Approaching the problem from the fundamentals of international cooperation, it could be interesting to compare negotiations on GHGs against negotiations on ozone depletion substances. What are the differences between the Montreal and Kyoto protocols, why did the first work perfectly, while the second actually failed? To put it as Astrid Dannenberg from Columbia University, climate negotiations represent in fact a prisoners’ dilemma: with no mechanism for enforcement for the Kyoto Protocol and with no sanctions, “altruism seems unreliable”. A better approach would be to promote coordination, for instance amending the Montreal Protocol to include hydrofluorocarbons (HFCs) or sectoral agreements coupled with trade restrictions, for instance on aluminium production. Bard Harstad from the University of Oslo agrees that compliance has indeed been the main problem for Kyoto but “international technology standards could easily ensure compliance”, keeping however in mind article 114 of the Cancun Agreement confirmed in Durban, which states that “technology needs must be nationally determined, based on national circumstances and priorities”.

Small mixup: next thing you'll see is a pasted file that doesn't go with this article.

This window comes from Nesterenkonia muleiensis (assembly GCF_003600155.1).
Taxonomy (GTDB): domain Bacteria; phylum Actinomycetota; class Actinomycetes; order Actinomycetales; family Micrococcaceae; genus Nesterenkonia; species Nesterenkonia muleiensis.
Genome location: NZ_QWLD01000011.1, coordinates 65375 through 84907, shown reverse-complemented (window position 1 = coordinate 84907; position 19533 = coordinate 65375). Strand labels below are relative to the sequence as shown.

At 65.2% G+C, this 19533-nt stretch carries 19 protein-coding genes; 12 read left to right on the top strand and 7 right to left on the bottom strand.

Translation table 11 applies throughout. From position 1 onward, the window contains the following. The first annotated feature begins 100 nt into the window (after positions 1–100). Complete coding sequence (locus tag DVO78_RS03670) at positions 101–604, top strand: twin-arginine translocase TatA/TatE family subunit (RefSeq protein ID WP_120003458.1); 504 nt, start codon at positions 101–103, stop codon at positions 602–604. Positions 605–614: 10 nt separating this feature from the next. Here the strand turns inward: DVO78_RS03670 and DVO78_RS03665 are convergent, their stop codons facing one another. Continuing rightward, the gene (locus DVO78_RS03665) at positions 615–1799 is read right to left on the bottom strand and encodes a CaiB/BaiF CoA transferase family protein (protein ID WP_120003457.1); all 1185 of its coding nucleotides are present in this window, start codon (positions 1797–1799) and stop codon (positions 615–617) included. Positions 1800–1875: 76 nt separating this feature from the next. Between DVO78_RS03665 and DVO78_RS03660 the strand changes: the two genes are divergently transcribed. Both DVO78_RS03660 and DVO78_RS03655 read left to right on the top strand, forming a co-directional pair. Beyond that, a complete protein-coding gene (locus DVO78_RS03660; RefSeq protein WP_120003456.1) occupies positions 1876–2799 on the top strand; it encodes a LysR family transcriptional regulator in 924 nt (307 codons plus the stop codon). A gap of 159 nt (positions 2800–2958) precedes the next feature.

Do decentralise action
Instead of seeking global agreements, most of the scholars in the room pointed out the benefits arising from smaller groups for climate negotiations. Phillip M. Hannam from Princeton University illustrated through a model the benefits and co-benefits of clubs, or of incomplete agreements, as a way to sustain climate and energy cooperation from the bottom-up. Successful clubs do have a number of features in common, for instance these are formation driven by domestic interests and by states with the strongest interests, non-binding participation structure, sequentially constructed but limited participation, and the capability of restructuring incentives of the broader regime. In more technical terms, cooperation in smaller club configurations yields larger non-excludable public goods benefits than cooperation in more inclusive forums.